Kyle describes callbacks as a continuation of code. One part of the program executes, then later, another part of the program continues. He also introduces frustrating callback scenarios and makes the argument that the classic sideways pyramid shape has nothing to do with the inherent problems created by callbacks.
We pass the callback in. Now if we were to describe what this function does or how this function operates, we might say something to the effect of, set up a time out, and then after a thousand milliseconds, execute the console.log statement. Most people would probably nod in agreement that's roughly how we would describe the behavior of this program. Unfortunately, that description is fundamentally insufficient. There's a deep deficiency there in our ability to understand and reason about and describe and articulate what's happening.
So one of the issues that we have is that our brains are not actually working in the same way that the code's working. But another thing to think about is that this function is often times referred to as a continuation because there's a first half of our program and a second half of our program here. It may not be obvious to you but the first half of the program is everything on the outside of the timeout, including the setTimeout call itself. And the second half of your program is everything inside of the callback. In essence, there's a general concept of a now, the stuff that's going to happen immediately right now, and a later.
For some definition of later, which we don't care about. We don't care what the real definition of later is. We just know it's not immediately after what I'm doing at the moment. There's some gap. And that gap could be a zero millisecond delay, whatever that means. It could be waiting for an Ajax request, it could be waiting for a message from a web worker, who knows? But understanding this notion of now and later, there's a first half and a second half. When we refer to functions as continuations, what we mean is, we did the first half of our program now, and we wrapped the second half of our program up in a callback.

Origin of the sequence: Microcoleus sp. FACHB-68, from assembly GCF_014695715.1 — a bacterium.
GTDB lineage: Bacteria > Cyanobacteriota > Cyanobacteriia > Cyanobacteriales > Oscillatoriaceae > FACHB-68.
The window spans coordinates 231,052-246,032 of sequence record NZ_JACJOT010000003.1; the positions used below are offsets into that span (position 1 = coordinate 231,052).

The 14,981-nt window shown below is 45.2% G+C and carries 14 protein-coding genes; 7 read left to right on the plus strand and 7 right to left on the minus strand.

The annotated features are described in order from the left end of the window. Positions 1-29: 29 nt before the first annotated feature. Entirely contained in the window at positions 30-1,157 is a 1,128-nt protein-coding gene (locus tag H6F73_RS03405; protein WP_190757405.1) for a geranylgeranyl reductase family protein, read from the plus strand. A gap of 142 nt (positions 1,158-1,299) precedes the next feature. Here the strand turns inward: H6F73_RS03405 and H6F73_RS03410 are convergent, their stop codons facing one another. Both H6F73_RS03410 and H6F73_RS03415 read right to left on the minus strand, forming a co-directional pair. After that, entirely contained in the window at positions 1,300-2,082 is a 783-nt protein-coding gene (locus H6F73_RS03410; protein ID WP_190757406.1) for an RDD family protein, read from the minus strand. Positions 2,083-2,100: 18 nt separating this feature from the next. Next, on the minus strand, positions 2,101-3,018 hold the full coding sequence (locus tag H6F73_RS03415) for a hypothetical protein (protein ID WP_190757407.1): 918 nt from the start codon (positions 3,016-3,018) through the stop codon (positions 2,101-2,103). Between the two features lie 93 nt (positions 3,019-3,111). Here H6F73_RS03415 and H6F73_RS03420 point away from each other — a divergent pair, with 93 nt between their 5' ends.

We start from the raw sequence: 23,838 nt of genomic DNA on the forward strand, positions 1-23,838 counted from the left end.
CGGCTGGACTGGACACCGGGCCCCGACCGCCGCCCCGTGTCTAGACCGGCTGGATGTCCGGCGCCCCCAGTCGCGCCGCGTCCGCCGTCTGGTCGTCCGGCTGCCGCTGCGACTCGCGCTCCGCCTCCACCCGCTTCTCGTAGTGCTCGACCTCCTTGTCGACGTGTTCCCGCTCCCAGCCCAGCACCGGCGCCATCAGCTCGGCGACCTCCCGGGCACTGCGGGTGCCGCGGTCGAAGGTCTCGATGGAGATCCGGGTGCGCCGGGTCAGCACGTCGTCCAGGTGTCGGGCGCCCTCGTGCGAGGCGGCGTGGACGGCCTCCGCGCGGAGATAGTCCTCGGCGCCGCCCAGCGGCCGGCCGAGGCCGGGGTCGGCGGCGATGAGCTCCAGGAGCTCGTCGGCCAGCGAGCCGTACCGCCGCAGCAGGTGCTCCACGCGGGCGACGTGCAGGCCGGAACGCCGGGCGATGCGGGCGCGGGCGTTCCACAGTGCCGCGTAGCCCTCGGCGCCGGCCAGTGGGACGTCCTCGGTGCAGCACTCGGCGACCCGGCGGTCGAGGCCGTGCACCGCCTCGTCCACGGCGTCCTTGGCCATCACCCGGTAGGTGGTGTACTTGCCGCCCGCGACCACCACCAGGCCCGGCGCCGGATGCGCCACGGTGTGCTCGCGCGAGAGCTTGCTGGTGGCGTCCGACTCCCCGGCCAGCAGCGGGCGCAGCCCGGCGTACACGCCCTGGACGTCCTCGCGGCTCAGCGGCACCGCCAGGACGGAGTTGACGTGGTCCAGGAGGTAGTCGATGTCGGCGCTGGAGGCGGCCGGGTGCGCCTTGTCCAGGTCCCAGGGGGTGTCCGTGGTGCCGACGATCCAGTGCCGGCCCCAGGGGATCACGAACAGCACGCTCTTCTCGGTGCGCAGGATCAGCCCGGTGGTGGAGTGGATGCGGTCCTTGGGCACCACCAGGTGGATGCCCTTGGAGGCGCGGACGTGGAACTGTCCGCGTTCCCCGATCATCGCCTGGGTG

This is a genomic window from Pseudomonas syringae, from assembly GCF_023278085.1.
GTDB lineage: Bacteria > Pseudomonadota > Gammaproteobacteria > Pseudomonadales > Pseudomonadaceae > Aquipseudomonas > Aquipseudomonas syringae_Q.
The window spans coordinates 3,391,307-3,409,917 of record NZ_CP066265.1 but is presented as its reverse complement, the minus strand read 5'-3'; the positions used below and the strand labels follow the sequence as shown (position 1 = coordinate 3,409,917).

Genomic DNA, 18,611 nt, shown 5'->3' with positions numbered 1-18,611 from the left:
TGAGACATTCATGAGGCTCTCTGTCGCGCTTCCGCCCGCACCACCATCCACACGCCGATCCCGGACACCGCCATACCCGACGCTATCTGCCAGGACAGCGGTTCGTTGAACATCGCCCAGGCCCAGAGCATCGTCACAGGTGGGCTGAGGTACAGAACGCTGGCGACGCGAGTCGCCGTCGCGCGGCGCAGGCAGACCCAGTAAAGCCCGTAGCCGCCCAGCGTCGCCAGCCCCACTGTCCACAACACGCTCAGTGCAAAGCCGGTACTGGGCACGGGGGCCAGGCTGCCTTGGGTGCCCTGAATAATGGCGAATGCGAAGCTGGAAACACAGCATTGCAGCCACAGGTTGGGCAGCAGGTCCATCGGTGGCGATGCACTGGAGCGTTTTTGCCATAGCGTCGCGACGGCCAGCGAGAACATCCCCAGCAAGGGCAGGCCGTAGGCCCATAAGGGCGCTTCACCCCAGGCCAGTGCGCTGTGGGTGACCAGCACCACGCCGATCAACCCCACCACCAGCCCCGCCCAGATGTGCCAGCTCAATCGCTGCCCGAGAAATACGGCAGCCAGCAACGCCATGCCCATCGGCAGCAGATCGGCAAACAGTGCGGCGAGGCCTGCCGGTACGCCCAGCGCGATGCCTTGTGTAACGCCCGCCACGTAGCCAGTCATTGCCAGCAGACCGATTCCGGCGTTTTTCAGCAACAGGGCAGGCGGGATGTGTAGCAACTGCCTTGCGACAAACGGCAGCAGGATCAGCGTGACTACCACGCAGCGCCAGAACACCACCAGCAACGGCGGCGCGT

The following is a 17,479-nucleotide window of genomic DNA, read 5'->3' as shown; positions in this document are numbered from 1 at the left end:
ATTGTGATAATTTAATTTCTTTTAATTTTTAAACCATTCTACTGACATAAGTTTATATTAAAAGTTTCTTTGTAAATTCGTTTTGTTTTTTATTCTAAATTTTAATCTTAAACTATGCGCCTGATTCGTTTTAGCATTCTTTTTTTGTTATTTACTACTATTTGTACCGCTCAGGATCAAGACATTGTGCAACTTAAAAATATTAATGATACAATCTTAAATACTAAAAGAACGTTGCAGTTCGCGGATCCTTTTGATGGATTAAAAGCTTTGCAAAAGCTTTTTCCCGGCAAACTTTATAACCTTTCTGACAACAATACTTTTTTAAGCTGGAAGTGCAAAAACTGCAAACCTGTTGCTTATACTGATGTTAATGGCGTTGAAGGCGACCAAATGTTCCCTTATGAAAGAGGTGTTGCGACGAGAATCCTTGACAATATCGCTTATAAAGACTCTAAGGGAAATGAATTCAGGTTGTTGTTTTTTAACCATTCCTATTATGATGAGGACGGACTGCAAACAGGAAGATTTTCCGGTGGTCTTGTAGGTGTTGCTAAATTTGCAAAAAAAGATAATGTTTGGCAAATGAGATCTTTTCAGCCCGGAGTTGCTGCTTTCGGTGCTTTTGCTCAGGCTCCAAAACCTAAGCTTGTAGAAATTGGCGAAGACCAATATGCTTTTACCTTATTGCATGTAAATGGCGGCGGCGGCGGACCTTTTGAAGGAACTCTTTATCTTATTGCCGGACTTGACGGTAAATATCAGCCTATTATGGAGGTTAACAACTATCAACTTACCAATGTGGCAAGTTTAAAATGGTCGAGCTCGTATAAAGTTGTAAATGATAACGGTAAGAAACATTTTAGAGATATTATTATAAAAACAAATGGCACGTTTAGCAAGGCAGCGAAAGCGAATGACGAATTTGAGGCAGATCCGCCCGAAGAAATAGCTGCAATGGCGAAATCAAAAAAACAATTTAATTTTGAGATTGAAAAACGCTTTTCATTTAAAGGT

And we deferred that callback to happen until later and at that later moment, we're going to pick up and continue our program from where we left off. So that's where we get the term continuations for callbacks. How many of you have heard that term callback hell before? Sure many of you will probably raise your hands in the online chat as well. Callback hell, it's one of those shared things, it's almost like we can have a counseling session about all the nightmares we've had with callback hell, right? It's usually thought of as having something to do with this idea of nesting.
In fact, sometimes it's referred to as the pyramid of doom because of that pyramidal shape, triangular shape to our code. But is that what callback hell really is? I think it's much, much, much deeper than that. I would go so far as to say, and this isn't intended as an insult, but I would go so far as to say, there's an awful lot of my peers out there who would describe callback hell as having to do with the indentation in the nesting. My response is, I don't think you've thought very critically about what callbacks are really about and what callback hell is about.
This is where I might differentiate from some of my peers in that I'm much more focused on the concepts here. Even than the actual observations, than the actual code. There's something conceptually deficient here. There's two conceptually deficient problems. I can start out proving to you that it doesn't really have anything to do with nesting and indentation by observing to you that this program does, in fact, suffer from callback hell. But I can rewrite this program in a different style, sometimes referred to as continuation passing style, and this code is not nearly as obviously suffering from nesting and indentation problems, is it? We've used name function declarations rather than inline function expressions.
If you look really close, you can still see the fundamental nesting going on but we don't have that same pyramidal shape to our code and most people that took a glance at this code would not naturally, instinctively think callback hell. But that's why callback hell needs to have a redefinition in our minds because this code is every bit as susceptible to callback hell as the previous code. Even though the style looks different, it still has those same problems. We need a more nuanced, a deeper view of what callback hell is about.
Note: This course was created by Frontend Masters. It was originally released on 3/29/2016. We're pleased to host this training in our library.
- Parallel and asynchronous code
- Working with callbacks
- Using thunks
- Exploring promise flow control
- Abstractions, sequences, and gates
- Observables, events, and sequences
- Blocking channels